The US Court System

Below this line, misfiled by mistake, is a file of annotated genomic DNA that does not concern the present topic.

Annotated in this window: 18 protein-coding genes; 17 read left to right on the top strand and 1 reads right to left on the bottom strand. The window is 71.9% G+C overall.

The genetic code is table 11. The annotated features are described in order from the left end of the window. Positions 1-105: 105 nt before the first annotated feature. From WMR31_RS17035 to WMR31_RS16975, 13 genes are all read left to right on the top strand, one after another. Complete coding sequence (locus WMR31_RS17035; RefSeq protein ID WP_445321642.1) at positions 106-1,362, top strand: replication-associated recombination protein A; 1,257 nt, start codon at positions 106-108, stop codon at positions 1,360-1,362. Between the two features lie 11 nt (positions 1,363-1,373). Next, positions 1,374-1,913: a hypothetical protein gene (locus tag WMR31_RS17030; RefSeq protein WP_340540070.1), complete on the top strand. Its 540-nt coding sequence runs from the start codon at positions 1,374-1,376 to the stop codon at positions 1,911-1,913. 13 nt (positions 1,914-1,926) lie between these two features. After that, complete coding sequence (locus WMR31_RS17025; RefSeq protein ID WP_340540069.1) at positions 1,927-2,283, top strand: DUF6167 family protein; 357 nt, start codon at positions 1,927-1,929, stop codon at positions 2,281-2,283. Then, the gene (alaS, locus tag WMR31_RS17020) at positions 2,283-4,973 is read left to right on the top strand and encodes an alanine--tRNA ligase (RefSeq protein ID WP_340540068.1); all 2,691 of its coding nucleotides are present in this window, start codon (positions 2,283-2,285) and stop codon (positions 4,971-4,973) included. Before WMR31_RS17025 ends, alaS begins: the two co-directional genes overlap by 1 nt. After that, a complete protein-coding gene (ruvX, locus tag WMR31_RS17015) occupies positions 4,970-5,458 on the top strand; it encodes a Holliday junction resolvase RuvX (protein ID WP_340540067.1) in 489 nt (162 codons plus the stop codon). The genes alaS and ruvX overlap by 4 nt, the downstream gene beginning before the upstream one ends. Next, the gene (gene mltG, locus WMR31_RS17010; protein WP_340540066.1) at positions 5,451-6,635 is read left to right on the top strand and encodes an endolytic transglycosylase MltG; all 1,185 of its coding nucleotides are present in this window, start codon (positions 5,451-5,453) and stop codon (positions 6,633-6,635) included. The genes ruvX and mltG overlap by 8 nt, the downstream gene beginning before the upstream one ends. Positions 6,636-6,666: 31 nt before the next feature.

The courts are the overseers of the law. They administer it, they resolve disputes under it, and they ensure that it is and remains equal to and impartial for everyone. In the United States each state is served by the separate court systems, state and federal. Both systems are organized into three basic lev- - els of courts — trial courts, intermediate courts of appeal and a high court, or Supreme Court. The state courts are concerned essentially with cases arising under state law, and the federal courts with cases arising under federal law. Trial courts bear the main burden in the administration of justice. Cases begin there and in most instances are finally resolved there. The trial courts in each state include: common plelis courts, which have general civil and criminal jurisdiction and smaller in importance municipal courts, county courts and mayors’ courts. The common pleas court is the most important of the trial courts. It is the court of general jurisdiction — almost any civil or criminal case, ’ serious or minor, may first be brought there, In criminal matters, the common pleas courts have exclusive jurisdiction over felonies (a felony is a serious crime for which the penalty is a penitentiary term or death). In civil matters it has exclusive jurisdiction in probate, domestic relations and juvenile matters. The probate division deals with wills and the administration of estates, adoptions, guardianships. It grants marriage licenses to perform marriages. The domestic division deals with divorce, alimony, child custody. The juvenile division has jurisdiction over delinquent, unruly or neglected children and over adults, who neglect, abuse or contribute to the delinquency of children. When a juvenile (any person under 18) is accused of an offence, whether serious, or minor, the juvenile division has exclusive jurisdiction over the case. The main job of courts of appeal is to review cases appealed from trial courts to determine if the...
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